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So it’s going to be interesting to see how we change, because there’s not a whole lot more that we’re going to be able to purchase. There’s just less land. I do hope we are able to get a couple of key parcels that we’re looking at. The wildlife corridors and trails that go through wildlife corridors are important to us. I’m hoping the state of Florida will also link up. They’re now talking about trails across the peninsula, and across counties, not just county, so that’s kind of where ELAPP is today. It’s really focusing on just a couple of key strategic parcels, or what they call in-holdings, something that’s adjacent to an existing ELAPP property, and we’re able to bring it in and expand the property. That’s an easy one for us to do, typically.
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EH: So you say you are, like, really now focusing on the strategic corridors, these connections, things like that, and this a volunteer program doing like that. And ELAPP historically had been pretty popular with voters, with the public, and acquiring parcels of land and things like that. Do you still feel that community support? Do you still feel that political support in the area for acquiring these key pieces?
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JB: Especially after the last election, yes. You know, may we be so fortunate going forward, not to get political here on tape. Yes, I believe—I don’t think Hillsborough County understands what we’ve done and what a leader we are nationwide. Our ELAPP program is second to none. There’s not a county in the country, that I mean, for us to have—again, I wish I knew the exact numbers, but 60-something thousand acres of protected land. We’re a large county, but still, that’s a very large chunk of land, allowing us to protect species that are unique to our area, protect our aquifer and our water quality.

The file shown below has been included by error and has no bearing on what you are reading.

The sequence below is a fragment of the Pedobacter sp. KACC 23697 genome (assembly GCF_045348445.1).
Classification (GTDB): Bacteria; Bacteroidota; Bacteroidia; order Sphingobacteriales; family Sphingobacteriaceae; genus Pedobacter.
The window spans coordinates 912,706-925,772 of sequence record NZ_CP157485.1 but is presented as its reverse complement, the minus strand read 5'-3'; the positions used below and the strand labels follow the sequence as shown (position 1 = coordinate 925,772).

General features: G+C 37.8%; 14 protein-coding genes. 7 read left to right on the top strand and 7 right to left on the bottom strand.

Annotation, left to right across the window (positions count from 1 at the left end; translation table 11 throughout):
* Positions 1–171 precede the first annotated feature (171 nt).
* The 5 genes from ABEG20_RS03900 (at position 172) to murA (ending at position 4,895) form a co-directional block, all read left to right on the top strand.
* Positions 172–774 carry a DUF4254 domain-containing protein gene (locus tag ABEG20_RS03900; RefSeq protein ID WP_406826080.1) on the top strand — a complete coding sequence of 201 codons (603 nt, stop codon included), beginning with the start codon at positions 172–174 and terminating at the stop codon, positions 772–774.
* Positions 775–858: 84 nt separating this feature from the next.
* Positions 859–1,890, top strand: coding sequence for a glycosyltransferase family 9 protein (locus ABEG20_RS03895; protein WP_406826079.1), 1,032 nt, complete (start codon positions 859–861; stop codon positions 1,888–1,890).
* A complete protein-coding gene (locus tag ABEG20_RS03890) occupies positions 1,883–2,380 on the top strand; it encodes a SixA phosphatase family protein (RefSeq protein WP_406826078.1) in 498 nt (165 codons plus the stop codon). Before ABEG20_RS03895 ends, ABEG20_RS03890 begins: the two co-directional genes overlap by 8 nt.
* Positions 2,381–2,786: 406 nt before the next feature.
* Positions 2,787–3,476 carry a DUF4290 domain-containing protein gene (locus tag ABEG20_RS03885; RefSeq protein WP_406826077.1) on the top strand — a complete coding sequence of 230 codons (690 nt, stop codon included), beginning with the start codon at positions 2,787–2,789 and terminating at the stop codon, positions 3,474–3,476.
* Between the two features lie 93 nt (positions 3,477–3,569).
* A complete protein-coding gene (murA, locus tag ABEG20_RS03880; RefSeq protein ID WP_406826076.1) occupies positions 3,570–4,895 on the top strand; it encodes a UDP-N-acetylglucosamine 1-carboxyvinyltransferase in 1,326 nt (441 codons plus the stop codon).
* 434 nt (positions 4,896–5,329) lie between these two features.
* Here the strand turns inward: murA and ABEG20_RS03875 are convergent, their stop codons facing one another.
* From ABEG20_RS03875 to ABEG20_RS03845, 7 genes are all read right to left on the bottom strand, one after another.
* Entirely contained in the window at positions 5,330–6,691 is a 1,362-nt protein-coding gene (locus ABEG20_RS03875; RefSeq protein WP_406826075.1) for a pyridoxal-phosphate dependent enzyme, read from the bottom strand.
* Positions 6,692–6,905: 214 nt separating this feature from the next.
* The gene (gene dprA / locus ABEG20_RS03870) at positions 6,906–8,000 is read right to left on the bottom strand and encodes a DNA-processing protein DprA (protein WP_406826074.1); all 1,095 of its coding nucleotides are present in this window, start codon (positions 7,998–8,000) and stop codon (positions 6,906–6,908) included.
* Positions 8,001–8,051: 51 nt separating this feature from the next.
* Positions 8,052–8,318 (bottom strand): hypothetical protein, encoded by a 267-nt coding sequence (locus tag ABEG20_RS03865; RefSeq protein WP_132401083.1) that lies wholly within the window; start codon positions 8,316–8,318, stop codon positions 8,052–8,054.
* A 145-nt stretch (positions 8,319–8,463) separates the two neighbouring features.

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I think the community, if we were to do another referendum, we’d have the same level of support. I do believe that for the most part, people believe that they’re living in Florida because they want clean water, they want it to be a nice environment. When you look at things like red tide, you realize that’s nothing other than us not controlling stormwater runoff from all over the state of Florida. We’re feeding algae all kinds of fertilizer. So one of the causes—not being a scientist, I won’t make any scientific claims, but certainly, if we treat our waterways, if we treat our environment as nothing other than a trashcan or a toilet, we will reap those horrible, horrible results, and if we do what we’re doing with ELAPP, when we treat enough of this land with respect and keep it in a restored state, we’ll reap the benefits of clean water and clean air—cleaner water and cleaner air.
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00:27:4.5